9. Great list and even more reason to start one after reading this. No excuses at all should prevent someone, they all sound ridiculous when you read them out loud.

  10. the one i fall under is the “it takes too much energy and time” one. I’ve been better about that, but i still procrastinate because of that!

  11. I would fall under the procrastinator and had wonderful intentions of updating our budget on excel each month. I finally used an online tool to track our expenses and outflows automatically to help automate the process.

    • Glen Craig says:

      @ Scott – The internet seems to make everything easier doesn’t it? That’s a good thing of course! I’ve been using some tools like Evernote more lately to keep track of things.

  12. Jan Dillaha says:

    How about the “I can’t get my spouse on the same page” excuse?

    • Glen Craig says:

      @ Jan – That’s a good one! I’m sure that’s a big problem for many.

      @ Happiness – I hear you. We’ve been a little loose on keeping up with the details at times.

  13. A few of them most likely resemble me. We don’t have a formal budget per se per category. We do stick to a certain dollar amount and this seems to work. I have been lazy about getting MS Money setup.

  14. How about our excuse: Pure uncertainty.

    As a couple of folks with chronic health conditions, each time we try to plan finer details, unexpected expenses crop up. Things youc can’t plan for, like new medications, a rash of doctor’s visits or other little quirks.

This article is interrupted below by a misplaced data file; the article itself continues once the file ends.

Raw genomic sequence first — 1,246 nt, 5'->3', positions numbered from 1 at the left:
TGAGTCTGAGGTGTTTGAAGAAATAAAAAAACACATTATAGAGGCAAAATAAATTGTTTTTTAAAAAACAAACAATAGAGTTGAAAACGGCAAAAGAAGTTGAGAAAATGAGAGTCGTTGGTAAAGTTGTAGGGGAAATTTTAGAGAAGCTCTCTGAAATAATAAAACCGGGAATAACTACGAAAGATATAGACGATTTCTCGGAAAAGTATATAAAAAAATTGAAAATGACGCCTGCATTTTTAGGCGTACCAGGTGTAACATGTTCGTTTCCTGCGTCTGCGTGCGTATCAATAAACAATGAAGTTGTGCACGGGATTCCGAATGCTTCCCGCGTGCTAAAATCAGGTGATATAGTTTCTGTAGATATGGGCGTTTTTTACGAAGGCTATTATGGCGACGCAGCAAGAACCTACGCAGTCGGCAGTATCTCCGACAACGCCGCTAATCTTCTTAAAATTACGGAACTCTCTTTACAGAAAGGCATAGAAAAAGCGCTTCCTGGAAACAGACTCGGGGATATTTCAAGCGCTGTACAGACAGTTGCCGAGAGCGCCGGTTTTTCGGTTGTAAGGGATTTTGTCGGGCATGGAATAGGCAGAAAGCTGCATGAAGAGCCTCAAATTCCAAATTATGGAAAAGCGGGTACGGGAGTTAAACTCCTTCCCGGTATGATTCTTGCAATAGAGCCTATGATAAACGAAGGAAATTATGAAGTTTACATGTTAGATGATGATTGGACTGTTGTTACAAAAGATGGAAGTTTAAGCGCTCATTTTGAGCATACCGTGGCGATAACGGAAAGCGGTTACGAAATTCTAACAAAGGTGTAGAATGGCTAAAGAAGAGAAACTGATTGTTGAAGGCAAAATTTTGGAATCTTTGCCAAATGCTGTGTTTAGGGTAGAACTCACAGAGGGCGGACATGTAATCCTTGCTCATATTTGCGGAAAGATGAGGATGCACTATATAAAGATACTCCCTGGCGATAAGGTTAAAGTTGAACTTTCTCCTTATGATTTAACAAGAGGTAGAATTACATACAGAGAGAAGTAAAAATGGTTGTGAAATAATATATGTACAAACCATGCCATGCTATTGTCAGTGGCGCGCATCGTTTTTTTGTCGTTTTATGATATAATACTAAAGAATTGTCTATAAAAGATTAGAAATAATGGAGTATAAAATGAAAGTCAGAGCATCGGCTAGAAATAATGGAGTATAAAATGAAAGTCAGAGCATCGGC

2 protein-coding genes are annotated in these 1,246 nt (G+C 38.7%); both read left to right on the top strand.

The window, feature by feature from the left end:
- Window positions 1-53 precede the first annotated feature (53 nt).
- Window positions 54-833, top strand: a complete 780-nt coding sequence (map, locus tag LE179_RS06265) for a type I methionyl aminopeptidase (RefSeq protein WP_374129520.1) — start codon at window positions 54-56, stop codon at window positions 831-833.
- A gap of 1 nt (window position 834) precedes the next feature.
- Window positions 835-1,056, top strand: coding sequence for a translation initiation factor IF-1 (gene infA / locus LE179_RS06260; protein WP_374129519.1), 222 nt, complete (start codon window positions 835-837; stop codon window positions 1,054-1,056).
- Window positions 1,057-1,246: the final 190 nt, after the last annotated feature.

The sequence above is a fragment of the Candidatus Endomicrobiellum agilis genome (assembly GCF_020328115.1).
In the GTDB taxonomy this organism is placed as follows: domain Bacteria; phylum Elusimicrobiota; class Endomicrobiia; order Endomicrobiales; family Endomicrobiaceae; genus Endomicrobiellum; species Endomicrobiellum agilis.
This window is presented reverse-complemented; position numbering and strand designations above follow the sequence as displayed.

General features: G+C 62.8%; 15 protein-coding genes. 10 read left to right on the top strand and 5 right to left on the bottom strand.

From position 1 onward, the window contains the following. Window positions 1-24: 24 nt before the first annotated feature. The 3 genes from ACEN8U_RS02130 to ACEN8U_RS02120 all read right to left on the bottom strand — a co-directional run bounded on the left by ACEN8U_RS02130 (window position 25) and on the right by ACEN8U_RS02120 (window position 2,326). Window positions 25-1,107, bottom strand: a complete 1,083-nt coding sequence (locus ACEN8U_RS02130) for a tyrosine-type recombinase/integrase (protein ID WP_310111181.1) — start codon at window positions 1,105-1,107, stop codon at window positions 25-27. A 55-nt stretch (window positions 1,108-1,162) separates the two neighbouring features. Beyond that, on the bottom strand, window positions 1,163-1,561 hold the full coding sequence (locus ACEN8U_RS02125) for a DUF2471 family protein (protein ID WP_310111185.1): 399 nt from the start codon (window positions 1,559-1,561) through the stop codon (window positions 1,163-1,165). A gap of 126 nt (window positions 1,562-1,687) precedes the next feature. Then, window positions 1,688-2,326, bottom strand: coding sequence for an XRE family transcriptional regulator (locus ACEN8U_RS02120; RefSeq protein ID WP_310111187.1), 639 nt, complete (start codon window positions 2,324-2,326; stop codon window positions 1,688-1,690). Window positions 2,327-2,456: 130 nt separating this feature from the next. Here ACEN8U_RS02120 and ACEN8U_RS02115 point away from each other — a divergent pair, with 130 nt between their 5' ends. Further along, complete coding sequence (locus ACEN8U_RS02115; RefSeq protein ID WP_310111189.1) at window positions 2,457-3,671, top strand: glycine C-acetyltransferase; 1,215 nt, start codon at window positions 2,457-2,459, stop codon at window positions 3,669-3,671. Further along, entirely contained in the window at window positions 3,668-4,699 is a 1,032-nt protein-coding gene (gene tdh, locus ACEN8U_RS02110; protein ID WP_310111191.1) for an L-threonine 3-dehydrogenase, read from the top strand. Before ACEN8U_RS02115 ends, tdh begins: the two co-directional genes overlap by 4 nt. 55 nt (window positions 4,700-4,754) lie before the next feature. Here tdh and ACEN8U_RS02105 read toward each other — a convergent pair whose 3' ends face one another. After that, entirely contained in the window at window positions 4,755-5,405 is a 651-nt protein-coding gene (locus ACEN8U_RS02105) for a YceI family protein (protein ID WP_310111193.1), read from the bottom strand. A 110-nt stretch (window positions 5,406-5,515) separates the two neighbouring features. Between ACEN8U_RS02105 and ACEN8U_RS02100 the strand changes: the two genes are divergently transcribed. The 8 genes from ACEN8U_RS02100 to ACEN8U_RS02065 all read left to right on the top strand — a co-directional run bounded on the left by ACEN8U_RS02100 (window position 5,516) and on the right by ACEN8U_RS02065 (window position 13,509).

We have a very vague budget, but it generally consists of “Let’s spend as little as possible, keep $200 in the bank for groceries and other general expenses, and throw the rest at debt.”

    When we try to get any more detailed than that, things take a turn for the worse. Like today, when we found out that we weren’t getting our tax return back. Why? Because turns out hubby had a third student loan. But somehow it was assigned to someone else’s SSN. So that, two years ago, when we rehabbed the loans, it wasn’t on the account/didn’t get included. Since then, there was an investigation (the other guy disputed it, I guess) and it was reassigned to hubby’s SSN. Except, by then, the account was back in good standing. So we weren’t notified. Until today, when we were informed this loan existed, was in collections and the tax return was being used as an offset.